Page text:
It begins with a 'Backward' instead of a 'Foreword' and ends with a 'Forward' instead of an epilogue. Beginning with a backward, Bond reasons, is because the book looks at the past. And it ends with a 'Forward', because 'forward we must march, whatever our age or declining physical prowess. Life has always got something new to offer.'

What struck me the most, as I read the book, was Bond's humility. He writes about traveling to Delhi in shared taxis, how he prefers to live in a 'tiny bedroom-cum-study' and long treks in the Siwaliks and Garhwal Himalayas. He also describes sacred shrines in these mountain regions, such as Nandprayag, where the Alakananda and Mandakini rivers meet, and the shrine of Tunganath- so vividly described, you can almost visualize it in your mind's eye!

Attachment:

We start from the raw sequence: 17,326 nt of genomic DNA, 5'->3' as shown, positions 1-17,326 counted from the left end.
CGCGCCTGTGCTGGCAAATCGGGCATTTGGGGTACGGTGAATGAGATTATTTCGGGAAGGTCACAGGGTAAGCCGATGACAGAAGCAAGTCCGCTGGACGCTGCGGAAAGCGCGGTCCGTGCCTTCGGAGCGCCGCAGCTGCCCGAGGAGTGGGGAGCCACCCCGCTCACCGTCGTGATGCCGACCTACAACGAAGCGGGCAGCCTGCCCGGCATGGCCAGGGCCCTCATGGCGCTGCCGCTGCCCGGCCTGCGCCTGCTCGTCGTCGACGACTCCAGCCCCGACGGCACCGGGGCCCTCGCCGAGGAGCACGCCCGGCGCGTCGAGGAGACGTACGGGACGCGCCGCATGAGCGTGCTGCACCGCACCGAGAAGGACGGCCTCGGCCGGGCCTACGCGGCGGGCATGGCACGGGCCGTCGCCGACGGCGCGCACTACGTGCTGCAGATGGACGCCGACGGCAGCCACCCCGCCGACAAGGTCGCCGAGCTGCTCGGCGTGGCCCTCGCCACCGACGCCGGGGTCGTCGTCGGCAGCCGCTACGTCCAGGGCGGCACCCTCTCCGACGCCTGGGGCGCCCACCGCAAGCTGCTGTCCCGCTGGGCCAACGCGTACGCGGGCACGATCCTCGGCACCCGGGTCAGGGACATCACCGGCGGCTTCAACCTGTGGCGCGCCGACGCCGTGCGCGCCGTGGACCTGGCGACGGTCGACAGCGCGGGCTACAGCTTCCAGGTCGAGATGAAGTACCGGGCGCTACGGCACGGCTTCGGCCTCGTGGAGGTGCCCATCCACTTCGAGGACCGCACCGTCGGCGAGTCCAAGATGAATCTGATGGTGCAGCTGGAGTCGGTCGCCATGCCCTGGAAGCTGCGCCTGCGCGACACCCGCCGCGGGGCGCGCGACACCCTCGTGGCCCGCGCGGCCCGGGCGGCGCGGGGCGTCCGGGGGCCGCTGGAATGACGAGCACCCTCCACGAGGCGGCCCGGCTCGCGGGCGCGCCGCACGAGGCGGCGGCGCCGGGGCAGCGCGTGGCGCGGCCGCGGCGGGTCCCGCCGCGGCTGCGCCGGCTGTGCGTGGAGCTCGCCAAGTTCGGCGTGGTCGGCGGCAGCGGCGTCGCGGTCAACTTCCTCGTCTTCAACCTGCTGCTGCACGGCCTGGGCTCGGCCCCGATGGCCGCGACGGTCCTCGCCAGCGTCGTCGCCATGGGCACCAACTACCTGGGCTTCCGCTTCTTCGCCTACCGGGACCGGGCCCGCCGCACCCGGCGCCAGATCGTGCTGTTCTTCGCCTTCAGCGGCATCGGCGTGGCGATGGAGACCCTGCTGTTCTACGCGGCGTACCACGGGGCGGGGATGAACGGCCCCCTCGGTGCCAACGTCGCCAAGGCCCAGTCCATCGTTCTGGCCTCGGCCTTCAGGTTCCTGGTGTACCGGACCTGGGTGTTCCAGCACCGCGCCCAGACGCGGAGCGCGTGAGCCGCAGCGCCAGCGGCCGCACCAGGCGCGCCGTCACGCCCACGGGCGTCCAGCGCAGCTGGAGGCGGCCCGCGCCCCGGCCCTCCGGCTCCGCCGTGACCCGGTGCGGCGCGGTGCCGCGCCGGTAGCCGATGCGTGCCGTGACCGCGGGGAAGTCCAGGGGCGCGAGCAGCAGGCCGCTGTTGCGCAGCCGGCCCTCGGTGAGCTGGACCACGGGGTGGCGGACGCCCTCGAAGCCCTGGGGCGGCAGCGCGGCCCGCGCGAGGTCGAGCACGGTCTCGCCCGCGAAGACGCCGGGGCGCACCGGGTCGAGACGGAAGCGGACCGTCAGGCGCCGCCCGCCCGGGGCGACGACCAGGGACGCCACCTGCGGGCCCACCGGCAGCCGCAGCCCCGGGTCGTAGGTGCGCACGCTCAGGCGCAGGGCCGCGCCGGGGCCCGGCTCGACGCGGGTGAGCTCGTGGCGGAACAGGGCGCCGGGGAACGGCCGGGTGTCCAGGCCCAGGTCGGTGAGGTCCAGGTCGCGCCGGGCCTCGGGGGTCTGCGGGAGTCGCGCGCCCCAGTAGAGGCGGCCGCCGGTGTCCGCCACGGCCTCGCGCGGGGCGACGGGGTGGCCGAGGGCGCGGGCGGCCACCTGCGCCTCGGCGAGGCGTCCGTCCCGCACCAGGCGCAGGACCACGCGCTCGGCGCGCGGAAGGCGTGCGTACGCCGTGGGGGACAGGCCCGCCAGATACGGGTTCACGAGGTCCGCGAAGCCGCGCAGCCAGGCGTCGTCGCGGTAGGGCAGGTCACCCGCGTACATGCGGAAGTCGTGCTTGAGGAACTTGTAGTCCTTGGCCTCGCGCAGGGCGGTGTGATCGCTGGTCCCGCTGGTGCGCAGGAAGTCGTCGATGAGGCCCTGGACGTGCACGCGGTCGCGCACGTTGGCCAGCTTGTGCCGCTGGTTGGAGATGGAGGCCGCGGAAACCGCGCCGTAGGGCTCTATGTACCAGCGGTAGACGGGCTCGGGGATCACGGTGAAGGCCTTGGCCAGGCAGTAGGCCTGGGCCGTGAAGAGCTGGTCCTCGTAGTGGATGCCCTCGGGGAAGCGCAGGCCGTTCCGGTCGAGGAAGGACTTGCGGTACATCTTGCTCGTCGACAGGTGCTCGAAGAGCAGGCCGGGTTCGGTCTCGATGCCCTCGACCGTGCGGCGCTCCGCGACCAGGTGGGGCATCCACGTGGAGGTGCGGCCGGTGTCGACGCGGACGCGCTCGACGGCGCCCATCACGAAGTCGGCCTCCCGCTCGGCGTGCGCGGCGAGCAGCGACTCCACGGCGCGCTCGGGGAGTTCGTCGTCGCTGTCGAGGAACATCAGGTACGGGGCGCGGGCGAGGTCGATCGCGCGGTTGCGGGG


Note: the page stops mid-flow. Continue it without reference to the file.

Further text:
The book has a chapter that is entirely devoted to hill-station ghosts. Even while describing the sinister Bhoot Aunty, a woman in white, who has come to be Mussoorie's resident ghost, Bond ends on a humorous note- he draws comparisons with Britain and Romania, where haunted homes and Dracula's castle attract numerous tourists, and suggests that Bhoot Aunty could also be promoted as a tourist attraction for Mussoorie, provided she stops sending vehicles off the hairpin bends that lead to the town!

In another chapter about hill towns, Bond tells us the story of how potatoes came to India. Captain Young was an officer in the British army in the early nineteenth century, between the Gurkha War and the Mutiny. Being an Irishman who was fond of his stew, he was disheartened to find no potatoes in the region and so, decided to grow them on his own. And that was how, the humble potato, hitherto unknown in Indian cooking, came to be a part of Indian cuisine. As Bond wittily writes: